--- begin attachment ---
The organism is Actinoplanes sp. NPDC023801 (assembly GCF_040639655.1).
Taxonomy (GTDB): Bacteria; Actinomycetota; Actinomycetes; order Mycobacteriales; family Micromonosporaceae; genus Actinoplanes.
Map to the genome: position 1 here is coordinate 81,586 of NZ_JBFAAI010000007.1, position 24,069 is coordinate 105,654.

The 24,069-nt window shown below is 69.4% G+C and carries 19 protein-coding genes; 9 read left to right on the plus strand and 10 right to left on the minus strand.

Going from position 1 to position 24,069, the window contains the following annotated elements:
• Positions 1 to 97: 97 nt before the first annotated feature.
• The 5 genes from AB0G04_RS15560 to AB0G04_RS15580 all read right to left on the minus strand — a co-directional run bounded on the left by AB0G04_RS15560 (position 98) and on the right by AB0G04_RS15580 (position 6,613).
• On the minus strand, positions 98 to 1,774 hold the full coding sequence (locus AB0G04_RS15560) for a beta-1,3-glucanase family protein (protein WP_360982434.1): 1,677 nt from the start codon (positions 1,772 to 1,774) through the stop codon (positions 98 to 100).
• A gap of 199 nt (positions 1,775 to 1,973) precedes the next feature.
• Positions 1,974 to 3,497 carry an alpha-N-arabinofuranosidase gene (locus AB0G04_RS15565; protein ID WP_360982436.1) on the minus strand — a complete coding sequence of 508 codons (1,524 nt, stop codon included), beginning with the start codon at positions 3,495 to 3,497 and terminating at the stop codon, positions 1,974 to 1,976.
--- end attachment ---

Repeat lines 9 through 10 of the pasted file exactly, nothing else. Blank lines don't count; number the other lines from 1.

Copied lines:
• A gap of 199 nt (positions 1,775 to 1,973) precedes the next feature.
• Positions 1,974 to 3,497 carry an alpha-N-arabinofuranosidase gene (locus AB0G04_RS15565; protein ID WP_360982436.1) on the minus strand — a complete coding sequence of 508 codons (1,524 nt, stop codon included), beginning with the start codon at positions 3,495 to 3,497 and terminating at the stop codon, positions 1,974 to 1,976.